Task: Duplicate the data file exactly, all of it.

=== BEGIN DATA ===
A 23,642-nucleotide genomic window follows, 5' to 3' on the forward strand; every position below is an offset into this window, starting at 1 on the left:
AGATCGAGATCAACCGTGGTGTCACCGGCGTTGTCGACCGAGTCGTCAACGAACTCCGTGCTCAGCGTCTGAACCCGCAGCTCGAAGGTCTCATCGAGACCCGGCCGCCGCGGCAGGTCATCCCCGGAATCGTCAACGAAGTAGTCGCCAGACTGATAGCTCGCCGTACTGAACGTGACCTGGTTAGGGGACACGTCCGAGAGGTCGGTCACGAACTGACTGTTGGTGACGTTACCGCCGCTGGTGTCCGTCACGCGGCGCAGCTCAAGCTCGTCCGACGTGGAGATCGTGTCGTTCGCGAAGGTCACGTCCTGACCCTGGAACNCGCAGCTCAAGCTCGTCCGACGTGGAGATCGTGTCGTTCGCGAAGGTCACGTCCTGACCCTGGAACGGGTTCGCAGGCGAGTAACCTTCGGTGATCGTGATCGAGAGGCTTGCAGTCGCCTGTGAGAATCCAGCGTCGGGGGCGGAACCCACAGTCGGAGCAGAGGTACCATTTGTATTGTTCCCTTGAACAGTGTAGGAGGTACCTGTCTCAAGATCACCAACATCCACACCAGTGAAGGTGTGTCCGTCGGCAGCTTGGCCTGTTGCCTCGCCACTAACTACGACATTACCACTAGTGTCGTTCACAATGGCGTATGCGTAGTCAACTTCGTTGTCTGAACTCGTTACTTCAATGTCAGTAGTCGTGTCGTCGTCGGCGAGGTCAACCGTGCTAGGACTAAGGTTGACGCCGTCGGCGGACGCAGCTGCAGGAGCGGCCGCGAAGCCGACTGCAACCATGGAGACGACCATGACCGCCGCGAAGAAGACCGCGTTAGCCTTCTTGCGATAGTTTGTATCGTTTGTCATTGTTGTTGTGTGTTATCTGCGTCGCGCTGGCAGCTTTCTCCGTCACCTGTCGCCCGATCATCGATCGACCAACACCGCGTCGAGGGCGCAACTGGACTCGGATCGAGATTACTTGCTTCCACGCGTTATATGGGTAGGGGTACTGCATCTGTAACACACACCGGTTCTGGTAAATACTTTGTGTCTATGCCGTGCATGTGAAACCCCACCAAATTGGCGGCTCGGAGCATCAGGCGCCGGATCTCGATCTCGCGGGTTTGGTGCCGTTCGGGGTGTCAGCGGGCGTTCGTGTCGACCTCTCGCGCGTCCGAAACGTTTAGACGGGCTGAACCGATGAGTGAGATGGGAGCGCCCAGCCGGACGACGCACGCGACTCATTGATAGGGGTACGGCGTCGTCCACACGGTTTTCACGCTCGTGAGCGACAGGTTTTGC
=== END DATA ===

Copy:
A 23,642-nucleotide genomic window follows, 5' to 3' on the forward strand; every position below is an offset into this window, starting at 1 on the left:
AGATCGAGATCAACCGTGGTGTCACCGGCGTTGTCGACCGAGTCGTCAACGAACTCCGTGCTCAGCGTCTGAACCCGCAGCTCGAAGGTCTCATCGAGACCCGGCCGCCGCGGCAGGTCATCCCCGGAATCGTCAACGAAGTAGTCGCCAGACTGATAGCTCGCCGTACTGAACGTGACCTGGTTAGGGGACACGTCCGAGAGGTCGGTCACGAACTGACTGTTGGTGACGTTACCGCCGCTGGTGTCCGTCACGCGGCGCAGCTCAAGCTCGTCCGACGTGGAGATCGTGTCGTTCGCGAAGGTCACGTCCTGACCCTGGAACNCGCAGCTCAAGCTCGTCCGACGTGGAGATCGTGTCGTTCGCGAAGGTCACGTCCTGACCCTGGAACGGGTTCGCAGGCGAGTAACCTTCGGTGATCGTGATCGAGAGGCTTGCAGTCGCCTGTGAGAATCCAGCGTCGGGGGCGGAACCCACAGTCGGAGCAGAGGTACCATTTGTATTGTTCCCTTGAACAGTGTAGGAGGTACCTGTCTCAAGATCACCAACATCCACACCAGTGAAGGTGTGTCCGTCGGCAGCTTGGCCTGTTGCCTCGCCACTAACTACGACATTACCACTAGTGTCGTTCACAATGGCGTATGCGTAGTCAACTTCGTTGTCTGAACTCGTTACTTCAATGTCAGTAGTCGTGTCGTCGTCGGCGAGGTCAACCGTGCTAGGACTAAGGTTGACGCCGTCGGCGGACGCAGCTGCAGGAGCGGCCGCGAAGCCGACTGCAACCATGGAGACGACCATGACCGCCGCGAAGAAGACCGCGTTAGCCTTCTTGCGATAGTTTGTATCGTTTGTCATTGTTGTTGTGTGTTATCTGCGTCGCGCTGGCAGCTTTCTCCGTCACCTGTCGCCCGATCATCGATCGACCAACACCGCGTCGAGGGCGCAACTGGACTCGGATCGAGATTACTTGCTTCCACGCGTTATATGGGTAGGGGTACTGCATCTGTAACACACACCGGTTCTGGTAAATACTTTGTGTCTATGCCGTGCATGTGAAACCCCACCAAATTGGCGGCTCGGAGCATCAGGCGCCGGATCTCGATCTCGCGGGTTTGGTGCCGTTCGGGGTGTCAGCGGGCGTTCGTGTCGACCTCTCGCGCGTCCGAAACGTTTAGACGGGCTGAACCGATGAGTGAGATGGGAGCGCCCAGCCGGACGACGCACGCGACTCATTGATAGGGGTACGGCGTCGTCCACACGGTTTTCACGCTCGTGAGCGACAGGTTTTGC